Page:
Suing the IRS for Fun and Liberty

This blogpost was coauthored by Cato legal associate Chaim Gordon.

On Tuesday, the Institute for Justice brought a lawsuit to stop recent IRS regulations that require independent tax return preparers to pay a yearly registration fee, take a competency exam, complete 15 hours of IRS-approved continuing education every year, and possibly subject themselves to mandatory fingerprinting. Our colleague Dan Mitchell observed two years ago that these regulations appear to be the result of “regulatory capture.” As the Wall Street Journal explained:

Cheering the new regulations are big tax preparers like H&R Block, who are only too happy to see the feds swoop in to put their mom-and-pop seasonal competitors out of business.

Indeed, as others have already noted, one of the architects of this licensing scheme is Mark Ernst, former CEO of H&R Block. These protectionist regulations were even cited by UBS as a reason to buy H&R Block stock, on the grounds that they will “add barriers to entry (or continuation) for small preparers.”

In defending the need for these regulations, IRS Commissioner Douglas Shulman’s most insightful explanation was that “in most states you need a license to cut someone’s hair.” This statement undoubtedly caught IJ’s attention because that “merry band of litigators” has devoted itself to fighting such senseless and corrupt regulations (including in hair salons).

But these regulations are not just misguided and corrupt.  They are, as IJ’s complaint contends, simply beyond the IRS’s regulatory authority. The IRS claims the power to regulate tax return preparers under 31 U.S.C. § 330. But that statute only authorizes the IRS to regulate “the practice of representatives of persons,” and tax return preparers do not represent persons before the IRS and do not “practice” in the sense that lawyers do when they appear before a court. Taxpayers are only “represented” when they authorize someone to act on their behalf before the IRS in an exam, controversy, or litigation setting. This is especially clear in light of the statute’s plain purpose, which is to ensure that such representatives have the “competency to advise and assist persons in presenting their cases” (emphasis added).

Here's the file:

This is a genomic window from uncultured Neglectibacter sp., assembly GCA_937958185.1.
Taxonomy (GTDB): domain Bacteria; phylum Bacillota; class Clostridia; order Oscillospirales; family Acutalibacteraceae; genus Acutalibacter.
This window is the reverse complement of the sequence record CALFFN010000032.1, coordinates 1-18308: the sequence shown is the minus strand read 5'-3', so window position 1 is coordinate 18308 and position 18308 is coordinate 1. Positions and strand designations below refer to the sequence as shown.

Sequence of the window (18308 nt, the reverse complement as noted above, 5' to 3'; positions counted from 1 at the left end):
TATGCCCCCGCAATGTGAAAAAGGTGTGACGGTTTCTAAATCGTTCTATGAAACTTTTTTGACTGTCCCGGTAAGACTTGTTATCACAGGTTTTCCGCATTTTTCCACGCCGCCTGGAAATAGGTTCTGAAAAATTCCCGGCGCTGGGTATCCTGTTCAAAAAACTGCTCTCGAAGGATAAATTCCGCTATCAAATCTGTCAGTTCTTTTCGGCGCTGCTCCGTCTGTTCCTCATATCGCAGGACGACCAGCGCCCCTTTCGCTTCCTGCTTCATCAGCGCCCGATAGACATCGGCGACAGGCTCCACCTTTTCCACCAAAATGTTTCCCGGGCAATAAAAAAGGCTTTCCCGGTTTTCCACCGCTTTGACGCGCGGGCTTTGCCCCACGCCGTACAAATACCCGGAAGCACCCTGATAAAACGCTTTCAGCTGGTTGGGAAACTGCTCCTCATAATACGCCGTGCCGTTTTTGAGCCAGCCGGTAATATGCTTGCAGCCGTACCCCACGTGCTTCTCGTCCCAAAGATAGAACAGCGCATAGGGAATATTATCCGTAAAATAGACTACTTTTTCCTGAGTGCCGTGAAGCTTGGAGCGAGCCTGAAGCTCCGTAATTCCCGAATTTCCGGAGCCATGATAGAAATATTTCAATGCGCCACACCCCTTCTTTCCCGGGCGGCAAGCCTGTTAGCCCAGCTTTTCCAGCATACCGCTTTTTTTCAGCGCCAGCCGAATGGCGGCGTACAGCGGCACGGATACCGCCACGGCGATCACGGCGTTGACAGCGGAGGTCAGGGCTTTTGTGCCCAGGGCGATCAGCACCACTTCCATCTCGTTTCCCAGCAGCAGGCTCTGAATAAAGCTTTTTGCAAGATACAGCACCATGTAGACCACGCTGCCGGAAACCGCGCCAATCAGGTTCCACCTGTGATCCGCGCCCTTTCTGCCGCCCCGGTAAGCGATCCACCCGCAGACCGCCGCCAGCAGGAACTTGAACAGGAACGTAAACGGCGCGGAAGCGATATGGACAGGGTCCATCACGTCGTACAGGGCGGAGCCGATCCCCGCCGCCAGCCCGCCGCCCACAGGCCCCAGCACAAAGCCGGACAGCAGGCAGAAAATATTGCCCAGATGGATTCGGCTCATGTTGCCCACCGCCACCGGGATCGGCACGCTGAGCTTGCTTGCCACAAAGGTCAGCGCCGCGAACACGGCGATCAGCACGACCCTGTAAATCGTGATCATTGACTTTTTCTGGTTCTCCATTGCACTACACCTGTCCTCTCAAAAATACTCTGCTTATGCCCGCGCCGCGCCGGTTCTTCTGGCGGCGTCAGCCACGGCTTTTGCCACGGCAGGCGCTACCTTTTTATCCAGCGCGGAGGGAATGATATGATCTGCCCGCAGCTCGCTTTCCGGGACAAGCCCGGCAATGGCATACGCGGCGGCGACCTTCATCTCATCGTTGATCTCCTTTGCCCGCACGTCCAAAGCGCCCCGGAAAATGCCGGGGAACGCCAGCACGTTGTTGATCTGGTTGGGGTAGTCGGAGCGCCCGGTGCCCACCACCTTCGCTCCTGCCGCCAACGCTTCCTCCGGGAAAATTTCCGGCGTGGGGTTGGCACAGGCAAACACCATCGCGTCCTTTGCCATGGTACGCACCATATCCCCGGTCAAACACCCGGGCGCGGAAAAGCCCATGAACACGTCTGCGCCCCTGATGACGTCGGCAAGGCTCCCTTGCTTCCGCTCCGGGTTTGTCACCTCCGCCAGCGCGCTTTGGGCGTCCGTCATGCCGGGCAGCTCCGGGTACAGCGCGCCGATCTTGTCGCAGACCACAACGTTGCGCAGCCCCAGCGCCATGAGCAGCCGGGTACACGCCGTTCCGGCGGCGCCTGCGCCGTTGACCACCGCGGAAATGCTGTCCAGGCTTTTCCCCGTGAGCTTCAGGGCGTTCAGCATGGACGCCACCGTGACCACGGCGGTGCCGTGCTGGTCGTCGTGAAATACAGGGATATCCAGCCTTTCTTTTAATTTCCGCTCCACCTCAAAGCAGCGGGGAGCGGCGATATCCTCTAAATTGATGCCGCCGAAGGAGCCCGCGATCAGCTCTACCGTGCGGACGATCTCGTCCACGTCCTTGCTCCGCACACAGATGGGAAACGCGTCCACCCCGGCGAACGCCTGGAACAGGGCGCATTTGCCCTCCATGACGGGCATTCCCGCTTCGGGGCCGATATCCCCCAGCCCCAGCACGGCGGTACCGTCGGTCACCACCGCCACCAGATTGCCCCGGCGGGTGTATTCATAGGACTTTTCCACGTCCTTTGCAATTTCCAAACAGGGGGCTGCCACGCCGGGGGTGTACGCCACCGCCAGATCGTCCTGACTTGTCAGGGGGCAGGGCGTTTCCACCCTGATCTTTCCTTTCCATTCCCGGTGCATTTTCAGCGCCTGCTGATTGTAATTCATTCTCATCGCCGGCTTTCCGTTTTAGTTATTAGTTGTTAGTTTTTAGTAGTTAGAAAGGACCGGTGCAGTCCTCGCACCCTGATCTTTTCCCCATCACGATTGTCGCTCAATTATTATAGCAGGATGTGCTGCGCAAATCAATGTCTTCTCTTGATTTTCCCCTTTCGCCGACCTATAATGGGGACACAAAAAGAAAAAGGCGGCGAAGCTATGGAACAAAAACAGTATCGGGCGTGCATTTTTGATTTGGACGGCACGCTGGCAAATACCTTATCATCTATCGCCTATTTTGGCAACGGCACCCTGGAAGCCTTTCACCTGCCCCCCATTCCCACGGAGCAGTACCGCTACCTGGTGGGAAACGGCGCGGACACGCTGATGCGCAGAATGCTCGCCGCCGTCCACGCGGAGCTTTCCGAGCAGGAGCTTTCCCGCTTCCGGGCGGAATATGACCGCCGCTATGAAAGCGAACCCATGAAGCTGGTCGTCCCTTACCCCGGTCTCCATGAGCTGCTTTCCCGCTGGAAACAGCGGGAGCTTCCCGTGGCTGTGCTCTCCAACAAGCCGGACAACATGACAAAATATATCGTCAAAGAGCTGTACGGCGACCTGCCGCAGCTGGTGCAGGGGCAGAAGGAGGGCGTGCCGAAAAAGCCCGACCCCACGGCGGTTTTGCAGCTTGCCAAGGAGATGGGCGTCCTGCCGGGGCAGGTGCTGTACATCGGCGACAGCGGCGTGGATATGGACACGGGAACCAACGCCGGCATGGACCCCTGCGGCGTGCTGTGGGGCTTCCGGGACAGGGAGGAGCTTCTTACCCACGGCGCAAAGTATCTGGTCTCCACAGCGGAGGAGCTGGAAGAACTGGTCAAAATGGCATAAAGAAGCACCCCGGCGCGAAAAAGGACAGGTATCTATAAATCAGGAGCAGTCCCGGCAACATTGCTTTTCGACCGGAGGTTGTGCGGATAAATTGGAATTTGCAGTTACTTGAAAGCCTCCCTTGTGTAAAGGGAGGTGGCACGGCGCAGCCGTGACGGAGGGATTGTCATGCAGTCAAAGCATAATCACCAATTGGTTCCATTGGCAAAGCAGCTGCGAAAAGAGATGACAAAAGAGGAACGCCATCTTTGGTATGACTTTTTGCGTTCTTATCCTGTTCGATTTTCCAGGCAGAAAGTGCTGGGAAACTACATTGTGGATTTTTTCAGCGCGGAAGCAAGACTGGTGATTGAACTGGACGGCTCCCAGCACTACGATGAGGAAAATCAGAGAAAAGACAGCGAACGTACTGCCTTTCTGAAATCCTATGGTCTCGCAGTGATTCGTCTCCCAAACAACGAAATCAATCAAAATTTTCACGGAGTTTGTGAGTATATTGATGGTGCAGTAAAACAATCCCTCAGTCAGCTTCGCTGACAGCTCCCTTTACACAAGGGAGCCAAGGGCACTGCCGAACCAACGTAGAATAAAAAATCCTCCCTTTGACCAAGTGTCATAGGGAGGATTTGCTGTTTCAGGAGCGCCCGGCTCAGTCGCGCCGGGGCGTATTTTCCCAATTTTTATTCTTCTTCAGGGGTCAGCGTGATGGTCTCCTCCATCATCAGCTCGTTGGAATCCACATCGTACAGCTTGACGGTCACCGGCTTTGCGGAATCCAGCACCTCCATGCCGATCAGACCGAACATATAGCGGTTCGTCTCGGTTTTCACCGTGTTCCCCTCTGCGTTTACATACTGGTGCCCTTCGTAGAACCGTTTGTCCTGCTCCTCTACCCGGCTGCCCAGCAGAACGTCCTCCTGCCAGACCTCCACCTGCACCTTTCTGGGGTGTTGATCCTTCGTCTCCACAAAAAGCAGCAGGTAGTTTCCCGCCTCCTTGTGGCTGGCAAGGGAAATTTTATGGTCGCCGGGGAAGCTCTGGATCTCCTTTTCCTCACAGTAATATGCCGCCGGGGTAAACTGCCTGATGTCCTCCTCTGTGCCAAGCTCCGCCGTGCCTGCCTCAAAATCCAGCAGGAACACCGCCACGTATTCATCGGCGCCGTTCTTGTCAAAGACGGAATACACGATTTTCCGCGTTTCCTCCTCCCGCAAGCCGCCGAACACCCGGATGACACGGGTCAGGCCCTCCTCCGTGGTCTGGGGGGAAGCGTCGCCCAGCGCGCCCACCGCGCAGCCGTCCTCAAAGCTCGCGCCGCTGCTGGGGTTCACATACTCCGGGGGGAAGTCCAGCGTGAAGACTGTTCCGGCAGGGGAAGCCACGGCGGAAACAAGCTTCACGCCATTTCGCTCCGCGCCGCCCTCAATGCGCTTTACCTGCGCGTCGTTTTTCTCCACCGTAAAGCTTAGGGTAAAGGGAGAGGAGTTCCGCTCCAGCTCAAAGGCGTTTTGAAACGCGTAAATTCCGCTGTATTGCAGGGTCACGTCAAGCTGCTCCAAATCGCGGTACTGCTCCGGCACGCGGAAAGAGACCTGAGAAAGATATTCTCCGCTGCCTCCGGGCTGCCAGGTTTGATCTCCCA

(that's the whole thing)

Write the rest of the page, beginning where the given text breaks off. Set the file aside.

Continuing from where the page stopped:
Moreover, under the IRS’s expansive reading of the law, which puts under the agency’s purvey “all matters” connected with a “presentation” to the IRS, anyone who advises another about the tax aspects of a particular transaction could theoretically be guilty of unauthorized practice before the IRS. Congress clearly meant no such thing. In fact, Congress specifically amended 31 U.S.C. § 330 to allow the IRS to regulate the provision of written advice that the IRS “determines as having a potential for tax avoidance or evasion.” Such additional authority would be unnecessary under the IRS’s broad reading of the original statute.

IJ had previously warned the IRS that its then-proposed regulations were unfair to mom-and-pop tax return preparers and exceeded its statutory authority, but the IRS neither altered its plan nor explained why it thinks that it has the authority to regulate tax return preparers in the first instance. Now the IRS will have to explain its power grab to a federal judge.

Watch IJ’s excellent case launch video.  IJ attorney Dan Alban explains the case in an editorial here and in an interview here.